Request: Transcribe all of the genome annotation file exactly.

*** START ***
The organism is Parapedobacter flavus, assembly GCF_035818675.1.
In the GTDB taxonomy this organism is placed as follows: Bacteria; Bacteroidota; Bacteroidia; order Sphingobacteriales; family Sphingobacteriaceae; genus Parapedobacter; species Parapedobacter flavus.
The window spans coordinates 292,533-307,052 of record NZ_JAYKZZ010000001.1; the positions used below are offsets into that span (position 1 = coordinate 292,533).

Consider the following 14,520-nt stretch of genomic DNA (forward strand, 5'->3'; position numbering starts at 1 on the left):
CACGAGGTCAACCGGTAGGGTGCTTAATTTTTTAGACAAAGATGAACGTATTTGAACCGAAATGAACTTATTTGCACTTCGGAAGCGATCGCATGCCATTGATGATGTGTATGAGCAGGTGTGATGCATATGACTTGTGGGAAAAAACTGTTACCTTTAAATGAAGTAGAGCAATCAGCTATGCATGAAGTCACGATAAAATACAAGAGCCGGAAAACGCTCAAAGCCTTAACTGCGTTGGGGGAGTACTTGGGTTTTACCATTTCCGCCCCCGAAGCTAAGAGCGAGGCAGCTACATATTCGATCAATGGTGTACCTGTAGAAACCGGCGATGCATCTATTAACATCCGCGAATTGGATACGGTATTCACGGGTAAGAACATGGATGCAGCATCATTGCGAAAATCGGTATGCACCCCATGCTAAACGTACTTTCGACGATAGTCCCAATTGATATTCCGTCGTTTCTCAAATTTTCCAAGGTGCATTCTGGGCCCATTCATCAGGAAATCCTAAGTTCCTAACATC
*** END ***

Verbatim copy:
The organism is Parapedobacter flavus, assembly GCF_035818675.1.
In the GTDB taxonomy this organism is placed as follows: Bacteria; Bacteroidota; Bacteroidia; order Sphingobacteriales; family Sphingobacteriaceae; genus Parapedobacter; species Parapedobacter flavus.
The window spans coordinates 292,533-307,052 of record NZ_JAYKZZ010000001.1; the positions used below are offsets into that span (position 1 = coordinate 292,533).

Consider the following 14,520-nt stretch of genomic DNA (forward strand, 5'->3'; position numbering starts at 1 on the left):
CACGAGGTCAACCGGTAGGGTGCTTAATTTTTTAGACAAAGATGAACGTATTTGAACCGAAATGAACTTATTTGCACTTCGGAAGCGATCGCATGCCATTGATGATGTGTATGAGCAGGTGTGATGCATATGACTTGTGGGAAAAAACTGTTACCTTTAAATGAAGTAGAGCAATCAGCTATGCATGAAGTCACGATAAAATACAAGAGCCGGAAAACGCTCAAAGCCTTAACTGCGTTGGGGGAGTACTTGGGTTTTACCATTTCCGCCCCCGAAGCTAAGAGCGAGGCAGCTACATATTCGATCAATGGTGTACCTGTAGAAACCGGCGATGCATCTATTAACATCCGCGAATTGGATACGGTATTCACGGGTAAGAACATGGATGCAGCATCATTGCGAAAATCGGTATGCACCCCATGCTAAACGTACTTTCGACGATAGTCCCAATTGATATTCCGTCGTTTCTCAAATTTTCCAAGGTGCATTCTGGGCCCATTCATCAGGAAATCCTAAGTTCCTAACATC